No, that’s not all one topic (though it sounds like it would make an interesting discussion). I’m just giving you an update on some things over at my other site that you might be interested in. Continue reading
Whenever I talk characters and worldbuilding, at conventions or in classrooms, I always recommend several books. One of them actually isn’t a book at all, and it’s the only one that I mention in both contexts.
It’s a lecture series from The Teaching Company, titled Customs of the World: Using Cultural Intelligence to Adapt, Wherever You Are. This is intended to be a course on understanding world cultures, but it’s a vital resource for creating cultures in both fantasy and science fiction. It’s also a great secondary resource for creating different personalities between characters.
As of this post, it is currently on sale at The Teaching Company’s website, starting at $35 for an audio download. I cannot recommend it too highly. You should all go get it now. If, however, you’re reading this after the sale has ended, I’ll explain why it’s worth getting. Continue reading
Four things you can learn about writing from Soulless:
- Regency/Victorian stylings. If you want the feel of 19th century England, it’s obvious where to go: Jane Austen, Charles Dickens, and other authors who lived in that period. Sometimes, though, it’s refreshing to look at someone taking that period and messing around with it, allowing you to see what’s essential and what isn’t. If inserting vampires, werewolves, and ghosts into everyday Victorian society isn’t “messing around with it,” I don’t know what is.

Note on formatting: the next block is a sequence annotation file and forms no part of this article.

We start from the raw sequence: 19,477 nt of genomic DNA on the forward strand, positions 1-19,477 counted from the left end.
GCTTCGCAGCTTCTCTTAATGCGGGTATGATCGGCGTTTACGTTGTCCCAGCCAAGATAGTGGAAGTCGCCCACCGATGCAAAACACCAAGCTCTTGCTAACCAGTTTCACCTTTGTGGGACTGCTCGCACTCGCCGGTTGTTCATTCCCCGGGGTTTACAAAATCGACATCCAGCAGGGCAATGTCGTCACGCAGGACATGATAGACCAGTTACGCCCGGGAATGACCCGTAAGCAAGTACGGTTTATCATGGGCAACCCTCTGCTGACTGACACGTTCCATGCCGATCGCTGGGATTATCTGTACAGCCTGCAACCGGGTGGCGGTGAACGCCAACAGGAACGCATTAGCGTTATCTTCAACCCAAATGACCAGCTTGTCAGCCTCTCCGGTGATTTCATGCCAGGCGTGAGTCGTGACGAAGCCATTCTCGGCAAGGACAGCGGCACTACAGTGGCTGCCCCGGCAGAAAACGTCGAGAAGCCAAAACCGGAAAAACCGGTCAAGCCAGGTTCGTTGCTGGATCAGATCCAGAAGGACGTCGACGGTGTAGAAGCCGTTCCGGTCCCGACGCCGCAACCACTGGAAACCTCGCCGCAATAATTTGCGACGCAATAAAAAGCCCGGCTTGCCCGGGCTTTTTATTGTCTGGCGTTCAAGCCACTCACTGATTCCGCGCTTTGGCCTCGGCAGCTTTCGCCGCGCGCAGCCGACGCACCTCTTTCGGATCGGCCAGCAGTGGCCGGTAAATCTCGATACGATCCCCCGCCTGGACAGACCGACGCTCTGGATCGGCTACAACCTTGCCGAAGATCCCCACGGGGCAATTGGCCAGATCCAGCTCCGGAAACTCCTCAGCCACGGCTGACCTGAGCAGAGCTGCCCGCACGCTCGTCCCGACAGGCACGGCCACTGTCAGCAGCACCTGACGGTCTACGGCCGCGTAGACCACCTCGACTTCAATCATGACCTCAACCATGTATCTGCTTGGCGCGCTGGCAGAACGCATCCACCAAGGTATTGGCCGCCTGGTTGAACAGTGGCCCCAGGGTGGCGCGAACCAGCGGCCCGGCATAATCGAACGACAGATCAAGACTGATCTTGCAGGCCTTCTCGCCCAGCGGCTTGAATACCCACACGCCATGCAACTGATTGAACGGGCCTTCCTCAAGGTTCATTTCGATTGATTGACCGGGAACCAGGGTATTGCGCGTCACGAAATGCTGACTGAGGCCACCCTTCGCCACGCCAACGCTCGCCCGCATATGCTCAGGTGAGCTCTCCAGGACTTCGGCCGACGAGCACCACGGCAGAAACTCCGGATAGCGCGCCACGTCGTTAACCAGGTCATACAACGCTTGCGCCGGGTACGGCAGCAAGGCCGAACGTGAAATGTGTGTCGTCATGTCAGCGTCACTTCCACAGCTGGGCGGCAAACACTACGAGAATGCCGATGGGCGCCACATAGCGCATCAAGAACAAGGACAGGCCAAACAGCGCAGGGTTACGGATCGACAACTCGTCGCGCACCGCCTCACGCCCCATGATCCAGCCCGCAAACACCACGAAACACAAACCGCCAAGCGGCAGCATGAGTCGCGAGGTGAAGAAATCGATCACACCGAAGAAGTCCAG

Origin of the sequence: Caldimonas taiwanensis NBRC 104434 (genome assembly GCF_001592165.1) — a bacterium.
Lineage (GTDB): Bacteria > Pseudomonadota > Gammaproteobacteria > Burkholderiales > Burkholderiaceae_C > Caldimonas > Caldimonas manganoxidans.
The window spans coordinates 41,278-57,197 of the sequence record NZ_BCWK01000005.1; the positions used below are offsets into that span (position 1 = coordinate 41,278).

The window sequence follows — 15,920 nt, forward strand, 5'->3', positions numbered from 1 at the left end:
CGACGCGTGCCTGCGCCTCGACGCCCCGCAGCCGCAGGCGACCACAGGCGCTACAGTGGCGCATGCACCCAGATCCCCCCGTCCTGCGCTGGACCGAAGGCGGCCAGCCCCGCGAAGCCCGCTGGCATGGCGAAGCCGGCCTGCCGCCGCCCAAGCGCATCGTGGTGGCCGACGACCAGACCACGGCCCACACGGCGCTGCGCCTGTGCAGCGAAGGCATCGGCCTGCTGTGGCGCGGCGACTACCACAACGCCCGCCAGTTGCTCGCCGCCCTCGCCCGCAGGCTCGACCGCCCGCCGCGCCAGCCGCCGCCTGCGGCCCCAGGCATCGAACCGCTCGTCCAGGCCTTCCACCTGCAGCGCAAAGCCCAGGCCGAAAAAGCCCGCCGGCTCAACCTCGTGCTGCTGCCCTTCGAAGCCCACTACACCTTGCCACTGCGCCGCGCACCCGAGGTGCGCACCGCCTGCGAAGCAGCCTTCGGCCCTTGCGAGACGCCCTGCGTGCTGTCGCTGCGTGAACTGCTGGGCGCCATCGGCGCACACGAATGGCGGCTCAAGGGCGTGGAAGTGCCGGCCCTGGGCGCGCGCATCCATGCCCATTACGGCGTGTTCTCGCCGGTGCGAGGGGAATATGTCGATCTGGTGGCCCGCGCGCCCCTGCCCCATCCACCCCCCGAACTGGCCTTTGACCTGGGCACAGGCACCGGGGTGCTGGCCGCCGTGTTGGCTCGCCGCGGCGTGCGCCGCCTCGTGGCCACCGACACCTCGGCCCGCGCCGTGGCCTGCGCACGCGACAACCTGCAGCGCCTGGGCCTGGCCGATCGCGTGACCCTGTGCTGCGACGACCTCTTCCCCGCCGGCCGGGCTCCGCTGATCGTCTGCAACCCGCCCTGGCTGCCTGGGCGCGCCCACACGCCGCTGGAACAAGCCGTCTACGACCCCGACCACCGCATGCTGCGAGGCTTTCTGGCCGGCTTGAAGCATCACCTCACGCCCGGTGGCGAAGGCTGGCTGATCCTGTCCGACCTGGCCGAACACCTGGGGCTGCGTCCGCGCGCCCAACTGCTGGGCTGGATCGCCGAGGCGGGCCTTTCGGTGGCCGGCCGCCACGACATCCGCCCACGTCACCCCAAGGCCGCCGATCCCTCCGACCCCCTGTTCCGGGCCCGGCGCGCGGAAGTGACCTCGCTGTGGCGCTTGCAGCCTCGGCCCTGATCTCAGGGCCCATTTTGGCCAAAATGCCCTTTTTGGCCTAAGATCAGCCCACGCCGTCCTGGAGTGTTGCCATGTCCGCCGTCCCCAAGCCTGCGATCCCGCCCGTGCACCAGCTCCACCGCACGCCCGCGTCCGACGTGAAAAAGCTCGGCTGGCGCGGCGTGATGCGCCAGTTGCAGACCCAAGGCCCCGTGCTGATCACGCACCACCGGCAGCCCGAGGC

- Sexual humor without vulgarity. It’s a fine line between joking about sex and being crude. There is a lot of sexual humor in this book, but it is funniest when couched in Victorian speech patterns and indirect phrasing. See what you find funniest, and ask yourself why.
- Floating perspective. There’s a reason why floating perspective is frowned on in modern fiction: it can get hard to keep track of which person you’re supposed to identify with. It works in Soulless mainly because the literature of the real-life period did it; but to make it work, you have to avoid getting too deep into one character’s perspective before shifting into another’s. Pay attention to where the POV shifts in the middle of a scene, and why Carriger keeps it from being jarring.
- Avoid infodumping. Read the first chapter and identify the information that is just placed there before it’s truly needed. Compare this to other parts of the book where information is not given so quickly. How would you rewrite the first chapter to give a steadier, more gentle flow for information?
There are books on my shelf written by a man with two names. Those names are David Wolverton and David Farland. Why he publishes under two names is irrelevant to this post. What is relevant are these facts:
- He’s good.
- He’s entertaining.
- He’s an excellent teacher.
- His son is currently in the hospital, fighting for his life.
Yeah. Heartstrings are tugging. Continue reading